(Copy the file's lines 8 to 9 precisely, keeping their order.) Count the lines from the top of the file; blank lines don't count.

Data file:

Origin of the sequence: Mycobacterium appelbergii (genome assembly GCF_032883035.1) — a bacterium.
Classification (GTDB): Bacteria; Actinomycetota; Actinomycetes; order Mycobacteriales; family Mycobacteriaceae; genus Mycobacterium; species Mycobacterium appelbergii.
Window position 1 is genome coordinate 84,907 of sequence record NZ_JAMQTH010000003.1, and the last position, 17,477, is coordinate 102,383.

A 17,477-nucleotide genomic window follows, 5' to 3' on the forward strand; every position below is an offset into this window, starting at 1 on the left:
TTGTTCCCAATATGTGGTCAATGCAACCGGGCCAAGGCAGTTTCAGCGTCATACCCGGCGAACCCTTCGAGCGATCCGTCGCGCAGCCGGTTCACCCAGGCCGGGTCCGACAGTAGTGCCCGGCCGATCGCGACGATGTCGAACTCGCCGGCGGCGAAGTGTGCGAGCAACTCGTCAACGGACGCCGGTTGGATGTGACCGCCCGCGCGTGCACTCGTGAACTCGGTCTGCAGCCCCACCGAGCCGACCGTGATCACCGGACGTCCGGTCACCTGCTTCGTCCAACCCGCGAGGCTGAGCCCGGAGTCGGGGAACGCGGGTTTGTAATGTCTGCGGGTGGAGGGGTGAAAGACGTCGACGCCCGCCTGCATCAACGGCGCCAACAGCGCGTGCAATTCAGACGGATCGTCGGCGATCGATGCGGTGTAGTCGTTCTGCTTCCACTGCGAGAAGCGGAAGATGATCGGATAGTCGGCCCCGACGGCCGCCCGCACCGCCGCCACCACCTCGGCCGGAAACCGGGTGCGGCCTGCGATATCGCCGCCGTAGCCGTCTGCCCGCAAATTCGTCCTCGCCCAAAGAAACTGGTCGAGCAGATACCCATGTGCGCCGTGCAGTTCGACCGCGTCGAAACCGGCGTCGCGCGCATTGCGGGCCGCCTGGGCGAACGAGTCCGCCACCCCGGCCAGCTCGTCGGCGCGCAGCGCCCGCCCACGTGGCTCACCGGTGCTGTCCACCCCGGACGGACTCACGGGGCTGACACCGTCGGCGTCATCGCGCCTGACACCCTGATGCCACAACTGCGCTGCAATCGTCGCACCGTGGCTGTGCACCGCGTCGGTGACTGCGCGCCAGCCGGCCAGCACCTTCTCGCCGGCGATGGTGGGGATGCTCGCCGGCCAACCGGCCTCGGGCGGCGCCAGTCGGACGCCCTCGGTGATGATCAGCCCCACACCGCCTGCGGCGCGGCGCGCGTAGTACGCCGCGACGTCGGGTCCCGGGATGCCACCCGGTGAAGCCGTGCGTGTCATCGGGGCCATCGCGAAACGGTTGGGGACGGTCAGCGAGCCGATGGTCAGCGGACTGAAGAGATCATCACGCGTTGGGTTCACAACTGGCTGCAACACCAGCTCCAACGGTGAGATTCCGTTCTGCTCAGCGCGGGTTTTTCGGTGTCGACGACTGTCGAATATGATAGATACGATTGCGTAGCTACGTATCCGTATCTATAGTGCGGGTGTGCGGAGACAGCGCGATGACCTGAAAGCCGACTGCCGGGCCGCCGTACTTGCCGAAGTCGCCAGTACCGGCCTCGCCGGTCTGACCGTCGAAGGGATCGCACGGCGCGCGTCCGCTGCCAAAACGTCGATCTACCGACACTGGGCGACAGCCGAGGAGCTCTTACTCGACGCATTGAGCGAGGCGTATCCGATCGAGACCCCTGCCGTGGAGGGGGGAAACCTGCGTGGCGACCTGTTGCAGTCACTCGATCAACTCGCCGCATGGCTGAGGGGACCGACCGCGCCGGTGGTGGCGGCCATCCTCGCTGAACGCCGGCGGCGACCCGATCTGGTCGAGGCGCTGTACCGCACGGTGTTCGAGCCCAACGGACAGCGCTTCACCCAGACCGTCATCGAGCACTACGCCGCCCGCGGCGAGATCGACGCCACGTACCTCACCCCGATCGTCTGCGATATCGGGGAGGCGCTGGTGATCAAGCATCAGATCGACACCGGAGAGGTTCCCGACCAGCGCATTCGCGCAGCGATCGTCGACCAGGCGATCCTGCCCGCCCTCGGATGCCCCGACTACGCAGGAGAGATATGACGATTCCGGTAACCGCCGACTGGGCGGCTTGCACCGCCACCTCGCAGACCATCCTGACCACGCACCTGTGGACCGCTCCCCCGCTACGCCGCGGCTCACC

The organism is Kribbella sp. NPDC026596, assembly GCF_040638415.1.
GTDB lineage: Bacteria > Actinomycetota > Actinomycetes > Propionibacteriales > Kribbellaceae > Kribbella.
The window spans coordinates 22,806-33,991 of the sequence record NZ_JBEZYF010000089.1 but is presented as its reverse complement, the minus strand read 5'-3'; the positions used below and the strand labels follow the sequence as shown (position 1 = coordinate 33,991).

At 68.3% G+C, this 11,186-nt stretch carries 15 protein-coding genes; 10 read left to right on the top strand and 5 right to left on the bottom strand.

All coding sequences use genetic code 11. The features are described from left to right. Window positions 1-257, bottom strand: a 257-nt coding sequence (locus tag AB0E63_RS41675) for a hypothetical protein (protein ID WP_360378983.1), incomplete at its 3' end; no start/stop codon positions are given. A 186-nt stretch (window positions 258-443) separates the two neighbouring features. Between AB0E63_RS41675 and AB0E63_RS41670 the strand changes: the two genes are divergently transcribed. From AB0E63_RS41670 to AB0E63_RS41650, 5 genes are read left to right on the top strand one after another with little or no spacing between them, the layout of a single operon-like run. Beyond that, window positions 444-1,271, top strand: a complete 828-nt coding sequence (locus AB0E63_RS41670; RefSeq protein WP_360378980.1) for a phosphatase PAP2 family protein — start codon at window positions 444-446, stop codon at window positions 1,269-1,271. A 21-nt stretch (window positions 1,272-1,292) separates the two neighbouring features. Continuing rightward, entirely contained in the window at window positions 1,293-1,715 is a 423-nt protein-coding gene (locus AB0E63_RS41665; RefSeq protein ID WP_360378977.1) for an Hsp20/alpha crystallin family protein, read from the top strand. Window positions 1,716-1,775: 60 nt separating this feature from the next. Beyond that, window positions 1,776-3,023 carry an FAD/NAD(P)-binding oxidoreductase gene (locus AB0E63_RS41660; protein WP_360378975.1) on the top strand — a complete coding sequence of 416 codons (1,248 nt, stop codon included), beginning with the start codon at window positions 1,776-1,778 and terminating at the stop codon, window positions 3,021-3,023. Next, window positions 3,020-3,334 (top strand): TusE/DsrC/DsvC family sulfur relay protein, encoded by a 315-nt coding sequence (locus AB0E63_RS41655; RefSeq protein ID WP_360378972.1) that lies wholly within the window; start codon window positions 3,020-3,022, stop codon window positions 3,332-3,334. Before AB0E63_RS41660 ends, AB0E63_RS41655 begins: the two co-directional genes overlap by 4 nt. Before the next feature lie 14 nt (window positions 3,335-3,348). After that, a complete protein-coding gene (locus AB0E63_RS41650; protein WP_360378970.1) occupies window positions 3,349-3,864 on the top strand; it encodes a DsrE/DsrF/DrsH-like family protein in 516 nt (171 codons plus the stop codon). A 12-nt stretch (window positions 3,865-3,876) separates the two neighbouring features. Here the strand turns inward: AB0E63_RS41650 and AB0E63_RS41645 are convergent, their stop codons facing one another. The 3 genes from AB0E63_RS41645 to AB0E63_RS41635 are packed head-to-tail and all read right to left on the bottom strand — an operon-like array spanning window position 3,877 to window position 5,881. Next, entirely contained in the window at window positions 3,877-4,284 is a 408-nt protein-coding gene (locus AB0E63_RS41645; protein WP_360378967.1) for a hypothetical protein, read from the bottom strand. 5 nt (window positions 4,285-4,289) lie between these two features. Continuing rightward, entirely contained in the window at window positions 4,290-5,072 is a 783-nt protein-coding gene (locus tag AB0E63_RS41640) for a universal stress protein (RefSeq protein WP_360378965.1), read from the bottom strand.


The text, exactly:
The window spans coordinates 22,806-33,991 of the sequence record NZ_JBEZYF010000089.1 but is presented as its reverse complement, the minus strand read 5'-3'; the positions used below and the strand labels follow the sequence as shown (position 1 = coordinate 33,991).

At 68.3% G+C, this 11,186-nt stretch carries 15 protein-coding genes; 10 read left to right on the top strand and 5 right to left on the bottom strand.